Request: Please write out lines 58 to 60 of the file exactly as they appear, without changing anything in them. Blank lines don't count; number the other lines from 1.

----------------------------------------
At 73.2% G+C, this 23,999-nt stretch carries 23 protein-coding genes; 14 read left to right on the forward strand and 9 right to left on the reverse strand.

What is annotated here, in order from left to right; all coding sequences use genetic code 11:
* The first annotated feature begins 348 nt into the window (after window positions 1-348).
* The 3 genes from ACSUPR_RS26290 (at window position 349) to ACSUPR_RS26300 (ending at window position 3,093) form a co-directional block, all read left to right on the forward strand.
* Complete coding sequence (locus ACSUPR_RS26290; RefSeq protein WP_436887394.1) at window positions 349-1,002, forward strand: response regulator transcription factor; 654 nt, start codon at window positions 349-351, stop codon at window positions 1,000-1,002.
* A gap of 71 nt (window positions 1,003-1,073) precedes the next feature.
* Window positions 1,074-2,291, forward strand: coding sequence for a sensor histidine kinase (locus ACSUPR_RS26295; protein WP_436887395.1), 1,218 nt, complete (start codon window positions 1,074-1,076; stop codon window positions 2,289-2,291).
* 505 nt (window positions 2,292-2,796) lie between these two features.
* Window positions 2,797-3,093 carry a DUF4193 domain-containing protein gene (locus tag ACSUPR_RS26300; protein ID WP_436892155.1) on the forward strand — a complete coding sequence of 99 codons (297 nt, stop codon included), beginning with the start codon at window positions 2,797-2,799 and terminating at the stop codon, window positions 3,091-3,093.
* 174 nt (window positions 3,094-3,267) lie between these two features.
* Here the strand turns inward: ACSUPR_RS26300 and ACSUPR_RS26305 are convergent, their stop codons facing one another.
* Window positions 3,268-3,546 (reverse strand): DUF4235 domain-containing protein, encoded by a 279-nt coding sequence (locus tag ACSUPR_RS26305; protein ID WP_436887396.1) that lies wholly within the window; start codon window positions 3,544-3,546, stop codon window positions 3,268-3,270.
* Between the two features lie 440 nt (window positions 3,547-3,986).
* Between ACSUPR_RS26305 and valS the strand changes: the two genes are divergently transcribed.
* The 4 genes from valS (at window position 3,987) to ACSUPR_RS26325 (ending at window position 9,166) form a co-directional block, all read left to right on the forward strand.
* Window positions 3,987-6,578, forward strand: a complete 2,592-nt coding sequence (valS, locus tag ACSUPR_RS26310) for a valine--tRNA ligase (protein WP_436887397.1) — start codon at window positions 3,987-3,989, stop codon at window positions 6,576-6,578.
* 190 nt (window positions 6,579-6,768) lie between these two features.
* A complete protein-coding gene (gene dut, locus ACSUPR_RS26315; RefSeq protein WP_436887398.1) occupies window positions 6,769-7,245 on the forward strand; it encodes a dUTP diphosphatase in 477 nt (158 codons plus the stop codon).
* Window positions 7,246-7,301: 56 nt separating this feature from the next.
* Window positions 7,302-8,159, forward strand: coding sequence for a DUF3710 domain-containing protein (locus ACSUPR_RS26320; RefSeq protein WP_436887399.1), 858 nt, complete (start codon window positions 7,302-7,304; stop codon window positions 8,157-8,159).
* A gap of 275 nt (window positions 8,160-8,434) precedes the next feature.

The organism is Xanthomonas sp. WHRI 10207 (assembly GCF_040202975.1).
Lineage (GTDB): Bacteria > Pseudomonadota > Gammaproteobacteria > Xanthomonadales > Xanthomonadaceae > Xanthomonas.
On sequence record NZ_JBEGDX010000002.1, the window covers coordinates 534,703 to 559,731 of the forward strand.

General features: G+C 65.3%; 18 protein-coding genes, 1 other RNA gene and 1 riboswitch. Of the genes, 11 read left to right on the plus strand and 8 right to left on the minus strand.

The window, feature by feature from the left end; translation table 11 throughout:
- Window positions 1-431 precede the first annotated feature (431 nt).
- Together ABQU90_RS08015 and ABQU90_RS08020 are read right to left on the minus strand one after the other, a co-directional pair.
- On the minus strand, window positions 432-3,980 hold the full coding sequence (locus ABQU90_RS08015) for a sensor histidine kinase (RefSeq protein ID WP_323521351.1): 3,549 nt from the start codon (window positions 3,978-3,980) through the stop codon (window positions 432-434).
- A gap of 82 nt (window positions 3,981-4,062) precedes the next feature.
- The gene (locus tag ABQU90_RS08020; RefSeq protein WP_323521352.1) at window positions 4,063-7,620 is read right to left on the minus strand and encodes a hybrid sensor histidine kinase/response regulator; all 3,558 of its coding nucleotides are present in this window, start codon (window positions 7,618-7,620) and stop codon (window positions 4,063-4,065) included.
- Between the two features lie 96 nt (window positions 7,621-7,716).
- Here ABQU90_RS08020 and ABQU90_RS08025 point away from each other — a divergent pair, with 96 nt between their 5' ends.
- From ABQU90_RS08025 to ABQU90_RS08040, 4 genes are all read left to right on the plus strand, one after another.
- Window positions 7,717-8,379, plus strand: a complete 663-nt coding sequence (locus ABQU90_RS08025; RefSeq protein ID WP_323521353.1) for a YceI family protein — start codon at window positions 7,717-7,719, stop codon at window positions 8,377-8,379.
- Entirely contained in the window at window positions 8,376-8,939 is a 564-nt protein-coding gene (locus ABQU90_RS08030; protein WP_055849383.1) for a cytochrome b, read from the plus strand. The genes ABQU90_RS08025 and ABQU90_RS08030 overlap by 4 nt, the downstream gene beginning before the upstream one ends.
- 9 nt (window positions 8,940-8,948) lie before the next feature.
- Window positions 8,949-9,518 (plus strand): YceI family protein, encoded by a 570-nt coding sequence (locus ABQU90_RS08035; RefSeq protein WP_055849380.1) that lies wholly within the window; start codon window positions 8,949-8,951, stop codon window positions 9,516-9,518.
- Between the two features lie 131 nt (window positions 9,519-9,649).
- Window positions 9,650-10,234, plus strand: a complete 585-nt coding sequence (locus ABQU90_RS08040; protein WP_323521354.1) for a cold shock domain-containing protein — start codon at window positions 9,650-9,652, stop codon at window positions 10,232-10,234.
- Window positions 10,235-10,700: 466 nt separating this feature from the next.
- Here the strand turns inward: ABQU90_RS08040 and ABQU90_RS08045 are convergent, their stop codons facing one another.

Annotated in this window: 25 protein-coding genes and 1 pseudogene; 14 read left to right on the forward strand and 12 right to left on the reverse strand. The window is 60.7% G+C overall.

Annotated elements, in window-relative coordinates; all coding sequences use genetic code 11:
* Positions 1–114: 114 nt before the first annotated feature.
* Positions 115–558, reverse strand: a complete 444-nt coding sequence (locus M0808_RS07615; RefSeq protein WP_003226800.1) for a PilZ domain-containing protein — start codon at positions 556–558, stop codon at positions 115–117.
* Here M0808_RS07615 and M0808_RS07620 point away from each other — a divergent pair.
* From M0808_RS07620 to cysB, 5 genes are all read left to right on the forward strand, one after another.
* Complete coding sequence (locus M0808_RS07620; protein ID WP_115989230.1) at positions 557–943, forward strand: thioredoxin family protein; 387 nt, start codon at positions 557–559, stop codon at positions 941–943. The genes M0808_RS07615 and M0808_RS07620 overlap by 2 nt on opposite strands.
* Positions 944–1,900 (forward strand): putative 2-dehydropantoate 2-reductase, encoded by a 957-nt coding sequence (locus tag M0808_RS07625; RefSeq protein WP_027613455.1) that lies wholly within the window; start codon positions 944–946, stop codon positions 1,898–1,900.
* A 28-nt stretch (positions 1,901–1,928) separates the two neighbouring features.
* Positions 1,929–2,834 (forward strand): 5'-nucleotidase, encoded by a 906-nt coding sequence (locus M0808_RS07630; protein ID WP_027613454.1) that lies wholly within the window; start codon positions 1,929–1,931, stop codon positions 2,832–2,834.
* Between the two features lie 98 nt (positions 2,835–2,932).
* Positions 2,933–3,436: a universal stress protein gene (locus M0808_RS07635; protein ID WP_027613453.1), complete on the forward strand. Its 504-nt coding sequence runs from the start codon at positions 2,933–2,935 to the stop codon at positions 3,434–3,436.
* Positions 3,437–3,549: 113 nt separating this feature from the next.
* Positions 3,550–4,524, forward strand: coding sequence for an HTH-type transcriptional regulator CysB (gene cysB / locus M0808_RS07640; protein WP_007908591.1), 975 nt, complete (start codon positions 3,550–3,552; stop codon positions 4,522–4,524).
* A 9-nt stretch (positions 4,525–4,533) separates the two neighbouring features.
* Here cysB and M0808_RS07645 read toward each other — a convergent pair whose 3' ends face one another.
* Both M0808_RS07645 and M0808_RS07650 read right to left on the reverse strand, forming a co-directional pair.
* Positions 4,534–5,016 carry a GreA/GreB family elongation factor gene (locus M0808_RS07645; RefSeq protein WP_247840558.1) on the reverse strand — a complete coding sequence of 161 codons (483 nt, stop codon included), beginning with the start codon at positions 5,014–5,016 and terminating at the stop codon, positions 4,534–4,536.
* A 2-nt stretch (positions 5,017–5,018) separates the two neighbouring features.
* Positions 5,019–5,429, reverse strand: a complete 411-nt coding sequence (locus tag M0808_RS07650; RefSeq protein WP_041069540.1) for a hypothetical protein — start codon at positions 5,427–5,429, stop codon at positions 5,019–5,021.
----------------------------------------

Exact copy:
* Here cysB and M0808_RS07645 read toward each other — a convergent pair whose 3' ends face one another.
* Both M0808_RS07645 and M0808_RS07650 read right to left on the reverse strand, forming a co-directional pair.
* Positions 4,534–5,016 carry a GreA/GreB family elongation factor gene (locus M0808_RS07645; RefSeq protein WP_247840558.1) on the reverse strand — a complete coding sequence of 161 codons (483 nt, stop codon included), beginning with the start codon at positions 5,014–5,016 and terminating at the stop codon, positions 4,534–4,536.